It also hasn’t quite looked like Miami’s usual offense. Not quite in the same way that the HEAT catapulted Atlanta’s vaunted offense into a different dimension in the first round, but the HEAT’s offense is one built on a balanced, motion-heavy attack, with everyone on the floor a threat in part thanks to the selflessness of lead players like Butler and Adebayo. The 76ers are trying to turn them into selfish players, at least in effect, and for as much as the HEAT are trying to grease the wheels with more complex screening actions and by having the shooters constantly relocating, the offense has been down. In Game 3 they scored just 89.8 points per 100 possessions, and while Game 4 was an improvement the final number was still a below-average 110.2.

Perhaps more telling, in the 16 minutes that Butler has sat over the past two games, Miami’s Offensive Rating has been just 51.7 as the non-Butler minutes have given Philadelphia a chance to stretch the lead in each fourth quarter. And the team’s assist rate with Butler on the floor is sitting at 55.9, down from 63.1 during the regular season.

And yet despite all of this, even with the 76ers making nearly half their threes, the HEAT have had a chance to win each game. Each contest turned on some incredible shot-making in the final period, with Maxey going off in Game 3 and Harden – posting a usage rate over 30 in a postseason game for the first time in two years – owning the end of the clock in Game 4. Through the first three games, Harden was producing just 0.63 points-per-isolation at high volume. Embiid looked more comfortable in Game 4, but he’s still being forced to work incredibly hard to even get a good catch and his own isolations have produced just five points on 10 possessions.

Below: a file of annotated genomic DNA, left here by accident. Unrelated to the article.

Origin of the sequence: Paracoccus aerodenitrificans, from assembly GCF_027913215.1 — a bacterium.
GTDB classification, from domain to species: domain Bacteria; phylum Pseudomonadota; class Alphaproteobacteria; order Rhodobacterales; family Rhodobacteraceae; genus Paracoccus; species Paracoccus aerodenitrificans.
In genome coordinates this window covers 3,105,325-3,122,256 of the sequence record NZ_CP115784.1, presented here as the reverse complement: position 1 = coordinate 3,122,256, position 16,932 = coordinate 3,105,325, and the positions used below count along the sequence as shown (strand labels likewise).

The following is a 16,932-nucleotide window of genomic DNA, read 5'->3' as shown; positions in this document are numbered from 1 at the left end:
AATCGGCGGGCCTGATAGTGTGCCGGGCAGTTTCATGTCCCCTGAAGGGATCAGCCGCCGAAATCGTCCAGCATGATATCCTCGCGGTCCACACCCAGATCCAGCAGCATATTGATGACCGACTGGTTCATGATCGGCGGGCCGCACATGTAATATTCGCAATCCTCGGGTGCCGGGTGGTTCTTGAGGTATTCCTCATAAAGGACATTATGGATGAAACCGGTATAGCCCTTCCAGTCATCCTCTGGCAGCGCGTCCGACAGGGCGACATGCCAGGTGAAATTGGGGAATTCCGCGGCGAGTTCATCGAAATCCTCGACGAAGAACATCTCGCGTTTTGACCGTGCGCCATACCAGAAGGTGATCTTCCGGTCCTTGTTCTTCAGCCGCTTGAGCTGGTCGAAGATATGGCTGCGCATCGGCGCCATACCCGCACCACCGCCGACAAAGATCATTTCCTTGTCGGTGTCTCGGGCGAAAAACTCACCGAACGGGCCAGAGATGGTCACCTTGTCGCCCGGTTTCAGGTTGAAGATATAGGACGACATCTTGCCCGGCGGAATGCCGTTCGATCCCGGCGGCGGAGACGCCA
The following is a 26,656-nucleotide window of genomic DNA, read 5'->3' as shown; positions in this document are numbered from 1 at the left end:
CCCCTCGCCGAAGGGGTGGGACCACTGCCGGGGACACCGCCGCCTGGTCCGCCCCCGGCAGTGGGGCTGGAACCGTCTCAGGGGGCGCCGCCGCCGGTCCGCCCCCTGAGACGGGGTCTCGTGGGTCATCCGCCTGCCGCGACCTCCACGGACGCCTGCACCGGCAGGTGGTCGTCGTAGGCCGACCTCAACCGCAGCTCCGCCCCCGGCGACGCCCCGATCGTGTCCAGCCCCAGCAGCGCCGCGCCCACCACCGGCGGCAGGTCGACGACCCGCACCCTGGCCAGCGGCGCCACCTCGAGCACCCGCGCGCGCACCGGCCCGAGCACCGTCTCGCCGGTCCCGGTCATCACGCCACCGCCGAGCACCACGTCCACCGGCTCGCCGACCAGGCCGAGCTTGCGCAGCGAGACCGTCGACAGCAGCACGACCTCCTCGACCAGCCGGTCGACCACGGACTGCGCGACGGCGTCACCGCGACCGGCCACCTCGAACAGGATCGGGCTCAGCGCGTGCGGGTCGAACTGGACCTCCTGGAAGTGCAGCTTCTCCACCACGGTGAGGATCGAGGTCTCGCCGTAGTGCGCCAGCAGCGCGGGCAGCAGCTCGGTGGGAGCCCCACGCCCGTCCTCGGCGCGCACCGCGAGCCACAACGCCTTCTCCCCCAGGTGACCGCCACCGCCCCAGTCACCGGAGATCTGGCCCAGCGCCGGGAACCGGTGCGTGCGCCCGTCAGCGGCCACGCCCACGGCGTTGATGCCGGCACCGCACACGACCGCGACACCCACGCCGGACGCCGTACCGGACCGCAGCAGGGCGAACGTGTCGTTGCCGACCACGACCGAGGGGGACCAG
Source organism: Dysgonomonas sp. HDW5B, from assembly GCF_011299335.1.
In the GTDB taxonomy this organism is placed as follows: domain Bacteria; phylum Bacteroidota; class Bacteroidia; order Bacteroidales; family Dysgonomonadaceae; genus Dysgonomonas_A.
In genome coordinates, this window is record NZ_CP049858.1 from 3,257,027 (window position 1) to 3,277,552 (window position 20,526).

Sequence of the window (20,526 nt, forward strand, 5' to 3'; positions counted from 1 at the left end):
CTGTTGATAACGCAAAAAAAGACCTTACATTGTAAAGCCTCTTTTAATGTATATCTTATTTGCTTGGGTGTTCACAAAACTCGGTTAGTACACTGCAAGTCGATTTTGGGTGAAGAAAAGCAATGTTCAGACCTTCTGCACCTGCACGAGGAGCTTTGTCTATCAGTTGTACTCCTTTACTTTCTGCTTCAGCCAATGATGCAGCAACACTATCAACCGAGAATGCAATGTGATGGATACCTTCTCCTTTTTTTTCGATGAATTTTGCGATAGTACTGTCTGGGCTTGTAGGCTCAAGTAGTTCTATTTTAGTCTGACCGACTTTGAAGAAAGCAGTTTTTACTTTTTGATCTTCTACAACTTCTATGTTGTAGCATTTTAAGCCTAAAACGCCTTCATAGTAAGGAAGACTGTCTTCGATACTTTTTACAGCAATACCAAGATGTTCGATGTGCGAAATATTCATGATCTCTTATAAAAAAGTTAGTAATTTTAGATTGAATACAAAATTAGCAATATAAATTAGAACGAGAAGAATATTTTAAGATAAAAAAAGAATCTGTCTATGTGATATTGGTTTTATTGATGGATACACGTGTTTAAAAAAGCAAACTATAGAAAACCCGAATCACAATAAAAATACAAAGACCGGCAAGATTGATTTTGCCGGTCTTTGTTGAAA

A little more make here and a little more miss there, and the HEAT could have easily taken one of two.

All this means for the series going forward is that each coach, barring further adjustments, have laid out their rules of engagement. Miami has tried to force the ball out of the hands of Philadelphia’s best players, and even with all the made threes the 76ers won on some incredible individual efforts. Philadelphia is trying to take away the HEAT’s best threes, and even with all the misses Butler – and Adebayo in Game 4 – was so good that Miami was right there. Both sides are doing what they intend to do and living with the consequences.

The question for Miami is whether all this takes its toll on Butler, who has had to be rather Herculean. It’s true that the HEAT underperformed their expected effective field-goal percentage from three in Game 4 by more than they have in any other game this season, but they also over-performed their expected efficiency on twos by the fourth-most this year. Make or Miss cuts both ways, and it’s not all about threes.

Still, the HEAT have had enough opportunities to capitalize on even with how they’re being defended. Game 5 could easily a huge perimeter swing, with the HEAT back at home making more of the same threes and the 76ers not getting Danny Green – 10-of-13 from three in two games – toggled into Hunter Killer mode. We could also see both Butler and Harden struggle to make as many shots and others step up in their stead. Miami is probably in pretty good shape if they’re forcing the type of shots they’ve forced in the last two fourth quarters, especially if they can get to that point with a bit of a lead rather than playing from behind. The 76ers might feel the same way on their end.

Maybe Make or Miss really is everything, but each coach has had a major say in who is doing the making and who is doing the missing. Spoelstra and Rivers have set the guidelines. The fun – and the heartbreak and joy, depending on where you sit – of the postseason is not knowing who is going to perform within them.